my mother never delighted
in my round belly or thigh rolls
even as a temporary vestige of babyhood.
She viewed my flesh as a threat
to her potential pride in dressing me up.
How could she ever fully bask
in her role of beautiful young mother
if her child was not the perfect accessory?
In the department store dressing room
she tugged at waistbands and too tight sleeves,
and with a disgusted groan, lamented
“It’s as though NOTHING will fit you.”
After all, what self-respecting woman
clothes her daughter from the chubby department at Sears?
My cereal was always sugar free,
my egg and toast were halved.
My lunchbox filled with celery sticks & dry crackers.
My Dinner policed,
and dessert was a foreign landscape
I was told that I must see food as fuel
because I was not blessed with a frame
or a metabolism that would allow me
Whatever meal was put on the table
had been prepared to please the palate
of my more fortunate table mates,
but for me the array of food
was merely a test of my obedience.
Passing a serving dish to my left or right
…or better yet, without even a glance
was what made mother most proud.
My mantra was to be:
Show your strength through your sacrifice.
“Isn’t one spoonful of potatoes plenty, my dear?”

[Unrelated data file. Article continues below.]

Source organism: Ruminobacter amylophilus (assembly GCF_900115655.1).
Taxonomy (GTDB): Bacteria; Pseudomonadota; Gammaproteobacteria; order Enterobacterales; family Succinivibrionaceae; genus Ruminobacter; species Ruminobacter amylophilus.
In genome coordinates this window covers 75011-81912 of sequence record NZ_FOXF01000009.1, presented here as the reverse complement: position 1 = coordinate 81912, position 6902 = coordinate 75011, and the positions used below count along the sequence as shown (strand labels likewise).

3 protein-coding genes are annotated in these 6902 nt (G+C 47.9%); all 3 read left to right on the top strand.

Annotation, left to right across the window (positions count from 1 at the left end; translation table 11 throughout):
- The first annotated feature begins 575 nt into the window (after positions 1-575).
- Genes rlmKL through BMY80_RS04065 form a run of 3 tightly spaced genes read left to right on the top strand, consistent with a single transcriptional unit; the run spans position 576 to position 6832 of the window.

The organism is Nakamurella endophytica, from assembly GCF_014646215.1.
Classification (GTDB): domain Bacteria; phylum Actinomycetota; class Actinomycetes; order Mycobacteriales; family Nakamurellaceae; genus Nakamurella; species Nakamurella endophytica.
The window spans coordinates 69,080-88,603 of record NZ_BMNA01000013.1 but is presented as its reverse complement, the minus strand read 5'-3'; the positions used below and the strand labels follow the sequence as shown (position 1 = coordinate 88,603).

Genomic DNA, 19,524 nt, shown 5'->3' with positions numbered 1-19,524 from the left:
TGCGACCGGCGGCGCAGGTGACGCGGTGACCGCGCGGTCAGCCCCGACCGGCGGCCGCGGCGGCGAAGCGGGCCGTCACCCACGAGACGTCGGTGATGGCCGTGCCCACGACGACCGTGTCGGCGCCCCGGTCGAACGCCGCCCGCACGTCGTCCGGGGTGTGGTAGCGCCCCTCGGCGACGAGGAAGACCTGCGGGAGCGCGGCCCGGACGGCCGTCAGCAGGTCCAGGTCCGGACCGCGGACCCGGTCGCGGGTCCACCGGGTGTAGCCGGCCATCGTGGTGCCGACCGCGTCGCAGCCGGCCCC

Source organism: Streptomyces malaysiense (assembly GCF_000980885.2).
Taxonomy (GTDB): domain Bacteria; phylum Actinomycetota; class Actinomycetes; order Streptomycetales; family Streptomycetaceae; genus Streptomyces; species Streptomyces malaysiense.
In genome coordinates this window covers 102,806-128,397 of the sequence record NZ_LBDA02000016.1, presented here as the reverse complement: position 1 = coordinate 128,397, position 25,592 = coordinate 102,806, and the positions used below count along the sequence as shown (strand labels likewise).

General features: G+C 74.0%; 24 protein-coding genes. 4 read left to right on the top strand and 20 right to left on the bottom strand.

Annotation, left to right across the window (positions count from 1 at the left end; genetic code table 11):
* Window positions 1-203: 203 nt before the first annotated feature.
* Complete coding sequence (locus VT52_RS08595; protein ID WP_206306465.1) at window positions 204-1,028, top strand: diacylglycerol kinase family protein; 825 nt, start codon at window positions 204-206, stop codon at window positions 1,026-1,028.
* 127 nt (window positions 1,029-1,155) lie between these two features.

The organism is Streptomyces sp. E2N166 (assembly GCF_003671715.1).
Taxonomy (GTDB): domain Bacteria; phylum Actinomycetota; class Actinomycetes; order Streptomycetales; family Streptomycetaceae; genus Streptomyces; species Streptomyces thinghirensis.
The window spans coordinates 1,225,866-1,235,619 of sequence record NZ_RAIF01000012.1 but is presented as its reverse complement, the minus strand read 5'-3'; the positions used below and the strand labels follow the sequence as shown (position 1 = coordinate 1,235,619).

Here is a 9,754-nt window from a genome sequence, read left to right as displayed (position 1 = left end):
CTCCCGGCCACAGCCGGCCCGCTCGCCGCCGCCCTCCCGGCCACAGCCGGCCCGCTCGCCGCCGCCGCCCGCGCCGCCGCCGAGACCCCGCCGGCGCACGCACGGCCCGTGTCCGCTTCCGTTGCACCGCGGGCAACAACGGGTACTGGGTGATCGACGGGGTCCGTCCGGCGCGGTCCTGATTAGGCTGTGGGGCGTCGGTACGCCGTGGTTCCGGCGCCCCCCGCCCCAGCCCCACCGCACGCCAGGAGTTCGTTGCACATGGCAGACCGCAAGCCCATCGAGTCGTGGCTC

Her syrupy and rhetorical question was intended
to draw the attention of young and old at the holiday table.
And it elicited their approval of her conscientious parenting,
or their pity for me…
For nearly all the years of my life, food had equaled
more guilt than pleasure
more psychosis than sustenance.
a few years back,
I made my peace with food.
As I discovered
quite by accident
that there was more to life
than lettuces and deprivation,
and that a fork need not be a weapon
of emotional destruction.
When a new love offered me a bite
from his own plate,
and with his own fork.
“Taste this, it’s delicious.”
he said to me.
And I almost looked behind me,
so certain was I that this gesture
could only be extended to someone thin.
So never to me.
That silky and forbidden morsel
crossed my lips,
thrilled my starving palate,
and filled my heart, for the first time
with the idea
that I was actually worthy of sweetness.
I suddenly let go
of the notion that I was nothing more
than what I was willing to do without.
And I learned to love with abandon,
and I extended a serving of that love to myself.
This brand new perspective allowed me
to swallow actual pride.
I could buy groceries with no thought
of who might judge what was in my basket,
and whether I was deserving of the calories found there.
I would never again hide
the brownie mix under the broccoli.
And eating a dessert at a public function
felt like an emancipation proclamation.
I learned to eat to my appetite
and my size did change
in tandem with my newfound freedom.
And My Love did not stop loving me.
And the world did not end.
On my first visit to my mother’s house
following my revelation and rebirth,
she looked me up and down
and shook her head,
clearly grieving this arrival.
The tragic truth of it is that
thinner but miserable me
had always been welcome on her doorstep,
but plump and happy me was an enemy at her gate.
The literal undoing of her life’s work.
She wept that I had
given up on ever being pretty.
I replied that I felt
healthy and beautiful
for the first time in my life.
She shook her head,
and dabbed her eyes,
and said: “You must have lost all pride in yourself.”
And I announced:
I have finally tasted it.”
- Suzy Gaxiola